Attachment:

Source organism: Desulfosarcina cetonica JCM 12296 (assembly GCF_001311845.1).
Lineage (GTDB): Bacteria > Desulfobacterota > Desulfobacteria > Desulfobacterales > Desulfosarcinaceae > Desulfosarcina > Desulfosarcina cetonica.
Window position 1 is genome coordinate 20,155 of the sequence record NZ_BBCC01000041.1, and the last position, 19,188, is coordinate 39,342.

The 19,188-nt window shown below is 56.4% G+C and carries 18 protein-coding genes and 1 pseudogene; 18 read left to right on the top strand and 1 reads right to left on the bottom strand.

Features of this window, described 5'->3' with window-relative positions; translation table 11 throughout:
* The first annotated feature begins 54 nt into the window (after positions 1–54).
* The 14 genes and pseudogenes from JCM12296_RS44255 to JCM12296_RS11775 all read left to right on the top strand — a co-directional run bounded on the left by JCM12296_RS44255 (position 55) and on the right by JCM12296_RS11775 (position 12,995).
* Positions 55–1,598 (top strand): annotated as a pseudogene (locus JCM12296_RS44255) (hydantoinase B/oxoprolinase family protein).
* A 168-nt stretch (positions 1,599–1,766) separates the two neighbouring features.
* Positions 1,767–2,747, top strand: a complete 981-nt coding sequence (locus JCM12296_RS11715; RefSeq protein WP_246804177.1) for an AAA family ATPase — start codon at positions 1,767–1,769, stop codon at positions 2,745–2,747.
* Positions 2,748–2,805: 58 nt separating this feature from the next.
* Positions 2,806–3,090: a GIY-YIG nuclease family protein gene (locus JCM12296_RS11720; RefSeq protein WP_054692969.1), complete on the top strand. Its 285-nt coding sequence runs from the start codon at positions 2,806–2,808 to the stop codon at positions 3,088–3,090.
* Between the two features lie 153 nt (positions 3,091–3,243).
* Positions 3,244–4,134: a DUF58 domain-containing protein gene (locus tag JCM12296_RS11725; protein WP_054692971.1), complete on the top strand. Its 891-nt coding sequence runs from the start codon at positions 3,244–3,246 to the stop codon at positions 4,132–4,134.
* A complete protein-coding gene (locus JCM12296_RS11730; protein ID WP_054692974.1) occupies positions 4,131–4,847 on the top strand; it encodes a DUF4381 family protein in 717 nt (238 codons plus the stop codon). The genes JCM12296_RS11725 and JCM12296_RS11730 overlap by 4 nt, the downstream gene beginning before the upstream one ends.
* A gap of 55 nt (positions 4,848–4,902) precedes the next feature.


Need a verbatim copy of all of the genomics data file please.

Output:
Source organism: Desulfosarcina cetonica JCM 12296 (assembly GCF_001311845.1).
Lineage (GTDB): Bacteria > Desulfobacterota > Desulfobacteria > Desulfobacterales > Desulfosarcinaceae > Desulfosarcina > Desulfosarcina cetonica.
Window position 1 is genome coordinate 20,155 of the sequence record NZ_BBCC01000041.1, and the last position, 19,188, is coordinate 39,342.

The 19,188-nt window shown below is 56.4% G+C and carries 18 protein-coding genes and 1 pseudogene; 18 read left to right on the top strand and 1 reads right to left on the bottom strand.

Features of this window, described 5'->3' with window-relative positions; translation table 11 throughout:
* The first annotated feature begins 54 nt into the window (after positions 1–54).
* The 14 genes and pseudogenes from JCM12296_RS44255 to JCM12296_RS11775 all read left to right on the top strand — a co-directional run bounded on the left by JCM12296_RS44255 (position 55) and on the right by JCM12296_RS11775 (position 12,995).
* Positions 55–1,598 (top strand): annotated as a pseudogene (locus JCM12296_RS44255) (hydantoinase B/oxoprolinase family protein).
* A 168-nt stretch (positions 1,599–1,766) separates the two neighbouring features.
* Positions 1,767–2,747, top strand: a complete 981-nt coding sequence (locus JCM12296_RS11715; RefSeq protein WP_246804177.1) for an AAA family ATPase — start codon at positions 1,767–1,769, stop codon at positions 2,745–2,747.
* Positions 2,748–2,805: 58 nt separating this feature from the next.
* Positions 2,806–3,090: a GIY-YIG nuclease family protein gene (locus JCM12296_RS11720; RefSeq protein WP_054692969.1), complete on the top strand. Its 285-nt coding sequence runs from the start codon at positions 2,806–2,808 to the stop codon at positions 3,088–3,090.
* Between the two features lie 153 nt (positions 3,091–3,243).
* Positions 3,244–4,134: a DUF58 domain-containing protein gene (locus tag JCM12296_RS11725; protein WP_054692971.1), complete on the top strand. Its 891-nt coding sequence runs from the start codon at positions 3,244–3,246 to the stop codon at positions 4,132–4,134.
* A complete protein-coding gene (locus JCM12296_RS11730; protein ID WP_054692974.1) occupies positions 4,131–4,847 on the top strand; it encodes a DUF4381 family protein in 717 nt (238 codons plus the stop codon). The genes JCM12296_RS11725 and JCM12296_RS11730 overlap by 4 nt, the downstream gene beginning before the upstream one ends.
* A gap of 55 nt (positions 4,848–4,902) precedes the next feature.